Ugodre Talks Figures: How Unilag can lose billions of Naira due to name change

As some guy put it on twitter, the brand name of some of these schools is probably the only value they can hang on to considering that the schools lack proper infrastructure, lecturers, and a modern environment that can compete in the 21st century.  

“If this business was split up, I would give you the land and bricks and mortar, and I would take the brands and trademarks, and I would fare better than you.”

— John Stuart, Chairman of Quaker (ca. 1900)

The importance of a brand name in any human endeavour cannot be over emphasized. Just the same way consumers are attracted to products and services offered by notable brands, tertiary institutions the world over have been known to attract students from all over the world on the basis of their name. Like corporates, brand names for universities derive their worth from decades if not centuries of impacting knowledge on students who turn out to be successful businessmen, political and spiritual leaders, role models, etc. The universities conversely benefit from this set of people who remain its alumni’s often donating large sums in endowments, making a huge name for themselves in areas of commerce and politics, etc.  It is in this light that the renaming of the University of Lagos by the GEJ Administration becomes interesting. Just how much will the school lose in the short to medium term and lose in the long term?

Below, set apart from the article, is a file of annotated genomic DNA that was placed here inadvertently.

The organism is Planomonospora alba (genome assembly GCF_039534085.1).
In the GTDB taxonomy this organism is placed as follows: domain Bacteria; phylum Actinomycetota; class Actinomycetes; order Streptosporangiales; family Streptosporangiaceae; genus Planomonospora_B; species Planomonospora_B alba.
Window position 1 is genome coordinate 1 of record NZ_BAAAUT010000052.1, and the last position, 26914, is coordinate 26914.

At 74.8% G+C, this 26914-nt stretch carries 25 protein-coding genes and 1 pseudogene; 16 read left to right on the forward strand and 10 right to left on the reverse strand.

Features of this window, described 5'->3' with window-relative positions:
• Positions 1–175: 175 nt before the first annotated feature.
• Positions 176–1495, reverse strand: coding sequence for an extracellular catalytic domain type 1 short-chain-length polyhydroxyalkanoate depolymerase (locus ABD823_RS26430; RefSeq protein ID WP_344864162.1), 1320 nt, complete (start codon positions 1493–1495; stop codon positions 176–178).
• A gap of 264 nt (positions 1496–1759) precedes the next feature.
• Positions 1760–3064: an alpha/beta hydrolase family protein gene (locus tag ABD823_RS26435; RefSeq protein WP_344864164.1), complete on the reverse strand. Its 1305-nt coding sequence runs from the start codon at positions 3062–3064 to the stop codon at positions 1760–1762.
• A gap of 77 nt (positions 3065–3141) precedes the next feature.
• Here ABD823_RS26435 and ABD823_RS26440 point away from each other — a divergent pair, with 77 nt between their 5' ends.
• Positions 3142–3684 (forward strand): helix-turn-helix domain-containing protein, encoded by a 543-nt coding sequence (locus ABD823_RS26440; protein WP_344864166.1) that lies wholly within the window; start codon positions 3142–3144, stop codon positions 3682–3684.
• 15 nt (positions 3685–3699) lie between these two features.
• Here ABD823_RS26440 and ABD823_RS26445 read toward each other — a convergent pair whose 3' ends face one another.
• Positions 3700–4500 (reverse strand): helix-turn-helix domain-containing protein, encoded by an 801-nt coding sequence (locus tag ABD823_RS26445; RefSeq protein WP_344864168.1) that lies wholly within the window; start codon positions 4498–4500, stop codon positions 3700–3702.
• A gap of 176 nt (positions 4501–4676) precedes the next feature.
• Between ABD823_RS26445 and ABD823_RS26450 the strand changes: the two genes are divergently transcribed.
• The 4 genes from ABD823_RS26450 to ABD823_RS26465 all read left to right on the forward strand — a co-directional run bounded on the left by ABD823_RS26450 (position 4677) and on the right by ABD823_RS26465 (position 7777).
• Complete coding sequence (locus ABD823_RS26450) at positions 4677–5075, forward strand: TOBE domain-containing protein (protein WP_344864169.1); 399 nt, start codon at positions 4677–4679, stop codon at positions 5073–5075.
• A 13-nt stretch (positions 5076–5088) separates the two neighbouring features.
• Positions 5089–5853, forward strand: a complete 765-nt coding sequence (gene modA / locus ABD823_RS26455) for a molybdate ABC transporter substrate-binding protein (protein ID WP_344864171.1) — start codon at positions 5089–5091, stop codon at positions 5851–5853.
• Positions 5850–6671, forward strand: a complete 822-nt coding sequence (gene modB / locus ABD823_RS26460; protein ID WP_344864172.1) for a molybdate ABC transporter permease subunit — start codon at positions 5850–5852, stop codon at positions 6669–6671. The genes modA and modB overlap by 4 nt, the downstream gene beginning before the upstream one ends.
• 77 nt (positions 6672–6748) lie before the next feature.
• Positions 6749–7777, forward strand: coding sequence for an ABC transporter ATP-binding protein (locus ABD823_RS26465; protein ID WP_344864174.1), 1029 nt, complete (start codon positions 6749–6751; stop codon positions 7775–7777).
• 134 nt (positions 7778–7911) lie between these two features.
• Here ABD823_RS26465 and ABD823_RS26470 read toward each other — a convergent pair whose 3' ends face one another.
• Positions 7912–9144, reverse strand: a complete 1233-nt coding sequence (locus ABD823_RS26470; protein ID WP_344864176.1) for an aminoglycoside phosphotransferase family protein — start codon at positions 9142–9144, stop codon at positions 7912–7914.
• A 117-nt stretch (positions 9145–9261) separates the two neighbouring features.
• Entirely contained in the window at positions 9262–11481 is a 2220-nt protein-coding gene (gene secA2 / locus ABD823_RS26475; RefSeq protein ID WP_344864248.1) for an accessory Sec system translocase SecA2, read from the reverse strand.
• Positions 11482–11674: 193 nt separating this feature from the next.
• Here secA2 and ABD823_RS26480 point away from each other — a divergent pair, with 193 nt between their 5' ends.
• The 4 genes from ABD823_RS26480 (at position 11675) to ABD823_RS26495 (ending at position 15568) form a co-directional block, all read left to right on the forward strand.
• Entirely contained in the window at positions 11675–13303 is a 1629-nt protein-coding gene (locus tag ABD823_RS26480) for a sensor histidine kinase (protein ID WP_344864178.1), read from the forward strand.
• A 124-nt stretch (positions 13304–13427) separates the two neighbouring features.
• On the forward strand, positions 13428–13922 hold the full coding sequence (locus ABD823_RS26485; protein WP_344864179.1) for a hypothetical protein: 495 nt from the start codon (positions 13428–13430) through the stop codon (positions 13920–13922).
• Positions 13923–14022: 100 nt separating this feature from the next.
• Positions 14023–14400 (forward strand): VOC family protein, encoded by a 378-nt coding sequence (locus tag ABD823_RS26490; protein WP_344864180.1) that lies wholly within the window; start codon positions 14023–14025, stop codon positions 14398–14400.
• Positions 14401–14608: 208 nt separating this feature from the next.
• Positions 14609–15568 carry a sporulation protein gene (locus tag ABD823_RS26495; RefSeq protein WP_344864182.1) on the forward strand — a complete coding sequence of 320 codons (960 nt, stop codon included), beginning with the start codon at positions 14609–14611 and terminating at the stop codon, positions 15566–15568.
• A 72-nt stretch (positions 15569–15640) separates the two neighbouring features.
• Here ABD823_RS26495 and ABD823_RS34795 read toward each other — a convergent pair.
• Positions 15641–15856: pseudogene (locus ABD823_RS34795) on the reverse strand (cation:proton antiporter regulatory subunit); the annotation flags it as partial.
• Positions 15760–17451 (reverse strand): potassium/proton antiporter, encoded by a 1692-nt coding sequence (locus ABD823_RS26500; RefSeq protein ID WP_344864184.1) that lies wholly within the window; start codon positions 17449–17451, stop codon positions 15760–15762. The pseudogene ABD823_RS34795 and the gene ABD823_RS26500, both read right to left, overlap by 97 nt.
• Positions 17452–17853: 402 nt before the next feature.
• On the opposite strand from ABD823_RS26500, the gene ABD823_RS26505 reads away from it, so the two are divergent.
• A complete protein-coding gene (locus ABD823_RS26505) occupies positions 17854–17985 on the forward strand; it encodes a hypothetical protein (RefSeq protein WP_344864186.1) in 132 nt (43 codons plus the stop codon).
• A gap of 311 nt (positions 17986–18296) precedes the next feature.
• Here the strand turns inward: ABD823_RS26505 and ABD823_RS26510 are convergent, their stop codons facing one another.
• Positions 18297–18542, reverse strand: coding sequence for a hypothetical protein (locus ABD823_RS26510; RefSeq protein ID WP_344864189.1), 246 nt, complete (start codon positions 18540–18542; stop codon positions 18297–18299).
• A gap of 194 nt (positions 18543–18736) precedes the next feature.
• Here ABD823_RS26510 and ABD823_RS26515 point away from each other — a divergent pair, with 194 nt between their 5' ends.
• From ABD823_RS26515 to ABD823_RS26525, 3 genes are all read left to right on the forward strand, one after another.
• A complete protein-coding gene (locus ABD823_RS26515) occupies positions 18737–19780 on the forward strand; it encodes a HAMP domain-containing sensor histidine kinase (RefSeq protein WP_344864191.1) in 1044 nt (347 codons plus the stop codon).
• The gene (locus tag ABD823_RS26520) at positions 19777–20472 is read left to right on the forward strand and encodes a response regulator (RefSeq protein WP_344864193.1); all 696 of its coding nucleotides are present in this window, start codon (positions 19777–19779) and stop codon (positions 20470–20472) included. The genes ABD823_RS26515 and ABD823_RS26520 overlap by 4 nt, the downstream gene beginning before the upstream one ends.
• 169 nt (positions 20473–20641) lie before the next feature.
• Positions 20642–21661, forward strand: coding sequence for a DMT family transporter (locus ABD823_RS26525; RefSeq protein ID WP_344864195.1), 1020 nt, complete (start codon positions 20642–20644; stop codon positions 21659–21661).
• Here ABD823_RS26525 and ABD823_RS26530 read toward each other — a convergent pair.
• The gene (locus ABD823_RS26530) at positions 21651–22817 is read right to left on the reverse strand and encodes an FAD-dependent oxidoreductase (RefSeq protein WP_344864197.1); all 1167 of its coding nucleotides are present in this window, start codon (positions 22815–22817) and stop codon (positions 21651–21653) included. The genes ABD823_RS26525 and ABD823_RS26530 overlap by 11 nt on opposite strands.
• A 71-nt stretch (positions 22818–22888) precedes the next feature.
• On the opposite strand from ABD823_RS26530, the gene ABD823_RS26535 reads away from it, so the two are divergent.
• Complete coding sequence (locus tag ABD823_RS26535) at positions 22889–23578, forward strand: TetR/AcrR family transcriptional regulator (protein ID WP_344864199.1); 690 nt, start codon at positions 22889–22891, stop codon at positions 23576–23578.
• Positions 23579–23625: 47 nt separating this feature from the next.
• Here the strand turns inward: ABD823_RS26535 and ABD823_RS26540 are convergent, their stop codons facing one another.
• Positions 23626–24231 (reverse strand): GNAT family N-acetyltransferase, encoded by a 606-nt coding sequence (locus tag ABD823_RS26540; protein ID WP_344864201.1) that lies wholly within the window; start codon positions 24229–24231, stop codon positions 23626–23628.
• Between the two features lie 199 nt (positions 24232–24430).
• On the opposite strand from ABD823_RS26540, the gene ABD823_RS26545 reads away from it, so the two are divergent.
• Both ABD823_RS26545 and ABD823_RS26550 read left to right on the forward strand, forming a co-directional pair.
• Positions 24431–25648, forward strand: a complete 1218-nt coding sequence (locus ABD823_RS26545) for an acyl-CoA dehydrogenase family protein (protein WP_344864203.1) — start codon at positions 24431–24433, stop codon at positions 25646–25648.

Is there a brand value?

University of Lagos has been in existence for over 50 years and has for decades been one of the most notable universities in Nigeria. It has graduated hundreds of thousands of students over the period and has an alumni organisation that resounds well with the prestige and integrity of the school. The school also sits on arguably the most expensive piece of land any institution in Nigeria and probably the whole of Africa. With a land size of over 100,000m2 (my estimate) one can ordinary put the value of the school based on land alone at about N15b. UNILAG as a brand name is probably worth much more as intending students rely as much on a name of school as much as they do with its academic qualities and infrastructure. But estimating that brand name can be somewhat impossible. However, a recent JP Morgan research estimate that brand value contribute as much as one-third of its shareholders value. How that can be translated to non-profit ventures like federal or state universities is up to brand valuers. But one thing is for sure, the name “UNILAG” sure has a brand value and that may be worth billions.

What is the cost of the name change?

It is probably impossible to accurately estimate how much the school may have lost by losing the name “UNILAG” and incurred by changing it. According to some brand managers, the school is set to spend between N1b to N2b in its rebranding exercise. Add that to the value lost in changing the brand name and we could be talking of over N10 billion. Think of it this way, if UNILAG were to be privatized and sold off, would willing buyers pay the same amount of money for it if it were called ‘UNILAG” as against “MAULAG”?